Xarelto Internal Bleeding
Rivaroxaban, a medication known more commonly by its brand name of Xarelto, is one of the newest drugs on the market for use as a highly effective blood thinner. Like all medications of its type, Xarelto does carry with it a risk of internal bleeding as a side effect – at times the amount of internal bleeding Xarelto causes can even become life-threatening.
The Pros and Cons of Xarelto
While on Xarelto, internal bleeding can occur that’s severe enough to be a danger to a patient’s life; this isn’t necessarily something that’s inherently dangerous. Many older blood thinners such as warfarin also carry a side effect of bleeding – sometimes severe bleeding – yet doctors do still prescribe both drugs, as well as other blood thinners such as Pradaxa. Additionally, Xarelto offers an advantage over warfarin in that patients taking the newer drug don’t need to have their blood tested regularly in order to ensure their dosage levels are adequate – a serious relief for patients that tire from getting stuck with needles.
However, there is one extreme disadvantage to being prescribed Xarelto as a blood thinner – the lack of any antidote. Unlike warfarin, which can have its blood-thinning properties halted in its tracks by administering a strong dose of Vitamin K, there is no way to stop Xarelto besides simply waiting for the medication to be flushed from a patient’s system. This can take as long as 24 hours, which means patients suffering from severe Xarelto-induced bleeds are likely to need constant medical attention in the form of an emergency room visit or even a hospital admission.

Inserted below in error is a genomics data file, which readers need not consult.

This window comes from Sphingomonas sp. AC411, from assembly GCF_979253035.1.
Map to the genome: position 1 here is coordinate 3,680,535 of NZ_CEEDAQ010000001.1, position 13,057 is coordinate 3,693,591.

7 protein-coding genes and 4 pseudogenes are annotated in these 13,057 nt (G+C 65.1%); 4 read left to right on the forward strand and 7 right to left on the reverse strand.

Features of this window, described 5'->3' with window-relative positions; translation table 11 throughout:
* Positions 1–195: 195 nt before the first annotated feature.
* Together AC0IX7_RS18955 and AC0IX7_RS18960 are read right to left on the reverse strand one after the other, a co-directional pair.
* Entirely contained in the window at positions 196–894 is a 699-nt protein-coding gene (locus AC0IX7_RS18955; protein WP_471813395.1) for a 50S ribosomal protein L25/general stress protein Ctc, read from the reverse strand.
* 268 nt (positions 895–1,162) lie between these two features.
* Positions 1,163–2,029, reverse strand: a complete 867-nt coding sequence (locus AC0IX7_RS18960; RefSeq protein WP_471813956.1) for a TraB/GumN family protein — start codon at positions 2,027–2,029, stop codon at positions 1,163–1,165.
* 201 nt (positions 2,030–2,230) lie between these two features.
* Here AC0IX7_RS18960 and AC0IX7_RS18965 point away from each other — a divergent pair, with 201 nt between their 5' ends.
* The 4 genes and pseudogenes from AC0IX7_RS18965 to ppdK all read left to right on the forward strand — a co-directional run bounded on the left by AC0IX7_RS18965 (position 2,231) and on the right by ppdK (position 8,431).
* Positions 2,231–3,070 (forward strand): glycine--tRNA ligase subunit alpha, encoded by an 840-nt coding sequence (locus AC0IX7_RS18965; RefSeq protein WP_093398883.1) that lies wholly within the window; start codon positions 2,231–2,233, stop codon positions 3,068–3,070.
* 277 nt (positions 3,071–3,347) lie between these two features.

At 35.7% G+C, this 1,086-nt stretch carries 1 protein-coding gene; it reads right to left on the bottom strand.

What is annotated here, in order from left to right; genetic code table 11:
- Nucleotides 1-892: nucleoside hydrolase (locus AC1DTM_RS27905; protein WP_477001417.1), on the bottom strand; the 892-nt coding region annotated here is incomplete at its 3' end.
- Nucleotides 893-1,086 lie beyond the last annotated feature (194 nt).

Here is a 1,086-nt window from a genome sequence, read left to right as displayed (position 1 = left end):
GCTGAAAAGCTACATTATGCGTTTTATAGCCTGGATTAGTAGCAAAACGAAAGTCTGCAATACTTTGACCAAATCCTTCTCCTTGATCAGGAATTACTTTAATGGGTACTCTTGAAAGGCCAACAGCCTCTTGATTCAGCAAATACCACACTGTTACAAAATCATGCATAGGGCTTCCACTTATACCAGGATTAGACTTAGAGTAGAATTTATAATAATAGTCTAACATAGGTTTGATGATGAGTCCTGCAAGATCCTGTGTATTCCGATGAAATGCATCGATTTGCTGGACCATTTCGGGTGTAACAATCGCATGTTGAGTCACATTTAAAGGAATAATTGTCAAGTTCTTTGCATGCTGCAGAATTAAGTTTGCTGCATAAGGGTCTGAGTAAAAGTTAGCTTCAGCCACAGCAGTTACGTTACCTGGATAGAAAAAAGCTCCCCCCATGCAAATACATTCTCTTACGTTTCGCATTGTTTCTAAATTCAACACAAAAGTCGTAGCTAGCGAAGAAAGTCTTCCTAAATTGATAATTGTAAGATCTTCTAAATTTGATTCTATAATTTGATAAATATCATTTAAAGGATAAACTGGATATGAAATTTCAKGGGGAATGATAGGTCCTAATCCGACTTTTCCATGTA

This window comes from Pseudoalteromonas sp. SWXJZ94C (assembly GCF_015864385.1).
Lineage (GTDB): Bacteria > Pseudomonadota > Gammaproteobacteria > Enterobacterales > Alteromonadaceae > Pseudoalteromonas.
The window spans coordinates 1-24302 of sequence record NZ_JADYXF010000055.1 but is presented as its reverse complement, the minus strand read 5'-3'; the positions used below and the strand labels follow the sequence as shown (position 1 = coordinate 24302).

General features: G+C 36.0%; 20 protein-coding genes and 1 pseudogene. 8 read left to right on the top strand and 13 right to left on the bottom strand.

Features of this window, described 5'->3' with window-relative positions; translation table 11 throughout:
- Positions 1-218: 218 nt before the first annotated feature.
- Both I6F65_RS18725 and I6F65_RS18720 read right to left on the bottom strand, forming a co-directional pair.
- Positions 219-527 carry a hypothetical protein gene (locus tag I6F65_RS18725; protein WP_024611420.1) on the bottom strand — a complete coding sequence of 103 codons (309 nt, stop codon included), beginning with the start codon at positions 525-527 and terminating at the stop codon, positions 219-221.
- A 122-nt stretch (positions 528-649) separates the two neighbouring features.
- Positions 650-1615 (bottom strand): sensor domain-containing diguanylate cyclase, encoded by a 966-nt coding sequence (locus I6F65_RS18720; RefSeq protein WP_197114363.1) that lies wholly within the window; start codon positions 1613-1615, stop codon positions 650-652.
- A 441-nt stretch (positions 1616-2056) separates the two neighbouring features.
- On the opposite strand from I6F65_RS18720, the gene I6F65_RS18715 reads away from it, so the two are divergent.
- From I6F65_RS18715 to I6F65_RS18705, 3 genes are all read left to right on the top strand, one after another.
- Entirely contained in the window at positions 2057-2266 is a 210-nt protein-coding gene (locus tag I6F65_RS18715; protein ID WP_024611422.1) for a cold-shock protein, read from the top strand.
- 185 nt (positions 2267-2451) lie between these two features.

The Story Behind the Drug
Like nearly all blood thinners, Xarelto was developed in order to provide a way to reduce the possibility of the kinds of blood clots that can form in the human circulatory system that could lead to strokes or other types of cardiovascular disease like pulmonary embolism and deep vein thrombosis. Xarelto is also used to reduce the possibility of blood clots developing in patients undergoing knee or hip replacements. Manufactured by Bayer, the drug is distributed in the United States by a subsidiary of Johnson & Johnson known as Janssen Pharmaceuticals.
Xarelto functions in a much different capacity than other blood thinners available on the market. The drug actively blocks the activity of certain enzymes that are needed to produce thrombin, an organic molecular compound that plays a primary role in forming blood clots. Xarelto was approved in 2011 by the US Food and Drug Administration for certain blood thinning applications; the drug was awarded broader approval the following year, opening up the possibility for Xarelto to be prescribed for a wide variety of cardiovascular conditions. Meanwhile, just a few years after its use a pattern of problems began to emerge with patients being prescribed Xarelto; in the first quarter of 2013, the FDA received reports of almost 700 adverse events associated with the drug. This was considerably more than were linked to Pradaxa, a rival anticoagulant drug that shares many similarities to Xarelto. Pradaxa has been criticized by doctors and patients for high instances of irreversible internal bleeding in its own right; the drug also has no known antidote, in much the same way that there is no way to halt the function of Xarelto prematurely. While Boehringer Ingelheim, the manufacturers of Pradaxa, have already paid in excess of $650 million in settlements for medical emergencies caused by their drug, Bayer maintains that their own drug is safe and that Xarelto internal bleeding cases have not risen to the level that is a cause for concern.